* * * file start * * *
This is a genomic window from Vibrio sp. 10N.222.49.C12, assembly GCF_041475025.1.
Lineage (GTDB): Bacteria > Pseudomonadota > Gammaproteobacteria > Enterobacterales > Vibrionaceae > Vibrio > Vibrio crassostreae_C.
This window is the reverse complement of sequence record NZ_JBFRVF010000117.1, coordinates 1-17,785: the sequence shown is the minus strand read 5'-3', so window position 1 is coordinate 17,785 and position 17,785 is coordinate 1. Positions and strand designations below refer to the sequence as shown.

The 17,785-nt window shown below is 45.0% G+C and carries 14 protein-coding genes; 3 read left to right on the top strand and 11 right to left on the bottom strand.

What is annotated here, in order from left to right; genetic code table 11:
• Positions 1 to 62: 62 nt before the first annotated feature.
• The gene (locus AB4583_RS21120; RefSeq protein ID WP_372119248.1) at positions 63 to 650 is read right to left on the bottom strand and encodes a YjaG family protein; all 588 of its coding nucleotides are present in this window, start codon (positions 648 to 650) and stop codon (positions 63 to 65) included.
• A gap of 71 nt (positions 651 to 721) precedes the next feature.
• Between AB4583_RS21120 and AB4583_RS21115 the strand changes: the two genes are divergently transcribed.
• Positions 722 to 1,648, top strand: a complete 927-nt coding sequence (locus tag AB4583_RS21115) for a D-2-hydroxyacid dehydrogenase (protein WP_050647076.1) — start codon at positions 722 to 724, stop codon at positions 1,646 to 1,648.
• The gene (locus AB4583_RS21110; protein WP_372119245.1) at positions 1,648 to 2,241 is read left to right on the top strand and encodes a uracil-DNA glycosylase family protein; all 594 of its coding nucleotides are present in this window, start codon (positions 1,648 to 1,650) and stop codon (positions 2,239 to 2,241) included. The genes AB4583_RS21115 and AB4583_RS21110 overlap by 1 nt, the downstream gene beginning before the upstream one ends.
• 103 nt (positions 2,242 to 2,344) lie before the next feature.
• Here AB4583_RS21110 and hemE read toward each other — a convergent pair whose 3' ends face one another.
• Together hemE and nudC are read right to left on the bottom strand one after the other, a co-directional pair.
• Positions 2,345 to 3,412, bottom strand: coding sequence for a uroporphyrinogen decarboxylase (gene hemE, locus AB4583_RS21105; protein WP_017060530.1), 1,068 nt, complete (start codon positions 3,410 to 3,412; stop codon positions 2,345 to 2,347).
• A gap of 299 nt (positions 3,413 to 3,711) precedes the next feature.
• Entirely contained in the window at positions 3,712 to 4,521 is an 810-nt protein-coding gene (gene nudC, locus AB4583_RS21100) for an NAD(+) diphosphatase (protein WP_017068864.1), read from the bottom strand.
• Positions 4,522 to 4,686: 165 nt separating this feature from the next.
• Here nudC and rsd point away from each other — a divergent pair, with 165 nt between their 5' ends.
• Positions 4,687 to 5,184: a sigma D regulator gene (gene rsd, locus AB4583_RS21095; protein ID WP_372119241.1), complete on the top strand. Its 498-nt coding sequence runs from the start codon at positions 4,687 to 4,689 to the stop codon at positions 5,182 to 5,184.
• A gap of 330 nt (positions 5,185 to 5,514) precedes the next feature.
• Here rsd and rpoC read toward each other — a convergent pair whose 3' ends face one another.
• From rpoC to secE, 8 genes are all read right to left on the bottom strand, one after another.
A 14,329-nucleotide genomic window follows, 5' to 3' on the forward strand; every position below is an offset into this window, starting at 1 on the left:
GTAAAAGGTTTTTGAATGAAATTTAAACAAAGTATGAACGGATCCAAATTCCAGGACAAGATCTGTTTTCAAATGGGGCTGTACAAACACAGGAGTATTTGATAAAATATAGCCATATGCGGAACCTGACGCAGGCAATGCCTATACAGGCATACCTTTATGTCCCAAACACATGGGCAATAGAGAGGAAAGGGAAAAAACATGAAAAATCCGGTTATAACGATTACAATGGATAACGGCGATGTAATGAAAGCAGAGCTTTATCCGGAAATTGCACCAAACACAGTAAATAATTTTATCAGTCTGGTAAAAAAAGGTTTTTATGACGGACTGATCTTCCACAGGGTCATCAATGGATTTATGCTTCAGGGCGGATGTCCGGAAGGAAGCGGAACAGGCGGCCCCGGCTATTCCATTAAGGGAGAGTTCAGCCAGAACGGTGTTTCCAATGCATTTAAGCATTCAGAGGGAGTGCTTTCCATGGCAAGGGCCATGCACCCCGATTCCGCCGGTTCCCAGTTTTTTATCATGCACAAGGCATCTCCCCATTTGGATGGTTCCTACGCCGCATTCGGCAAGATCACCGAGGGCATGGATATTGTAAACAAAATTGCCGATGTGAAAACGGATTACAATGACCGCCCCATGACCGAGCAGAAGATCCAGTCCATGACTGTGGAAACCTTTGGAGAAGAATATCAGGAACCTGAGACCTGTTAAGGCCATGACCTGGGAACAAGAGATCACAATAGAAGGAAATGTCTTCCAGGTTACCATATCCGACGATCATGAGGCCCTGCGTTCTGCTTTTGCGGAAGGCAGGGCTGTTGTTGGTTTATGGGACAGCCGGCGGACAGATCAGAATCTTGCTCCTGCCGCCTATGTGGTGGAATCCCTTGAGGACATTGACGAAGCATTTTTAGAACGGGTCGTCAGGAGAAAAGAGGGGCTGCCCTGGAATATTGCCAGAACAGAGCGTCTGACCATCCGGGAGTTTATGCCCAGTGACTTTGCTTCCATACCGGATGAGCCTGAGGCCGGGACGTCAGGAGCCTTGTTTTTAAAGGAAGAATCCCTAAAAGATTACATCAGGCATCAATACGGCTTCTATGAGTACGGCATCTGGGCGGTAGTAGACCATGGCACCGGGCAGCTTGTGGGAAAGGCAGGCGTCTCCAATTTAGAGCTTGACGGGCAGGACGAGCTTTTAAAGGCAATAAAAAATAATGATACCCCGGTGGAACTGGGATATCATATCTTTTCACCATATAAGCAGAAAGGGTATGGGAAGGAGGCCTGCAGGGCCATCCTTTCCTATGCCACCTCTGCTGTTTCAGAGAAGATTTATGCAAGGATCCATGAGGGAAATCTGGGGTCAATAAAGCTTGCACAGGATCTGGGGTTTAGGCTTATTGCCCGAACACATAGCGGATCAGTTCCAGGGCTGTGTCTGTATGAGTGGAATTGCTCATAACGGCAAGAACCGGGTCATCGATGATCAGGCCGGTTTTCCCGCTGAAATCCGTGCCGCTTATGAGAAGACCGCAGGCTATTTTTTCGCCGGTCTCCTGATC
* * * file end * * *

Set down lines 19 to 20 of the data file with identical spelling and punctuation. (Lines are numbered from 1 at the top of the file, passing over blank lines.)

• Here nudC and rsd point away from each other — a divergent pair, with 165 nt between their 5' ends.
• Positions 4,687 to 5,184: a sigma D regulator gene (gene rsd, locus AB4583_RS21095; protein ID WP_372119241.1), complete on the top strand. Its 498-nt coding sequence runs from the start codon at positions 4,687 to 4,689 to the stop codon at positions 5,182 to 5,184.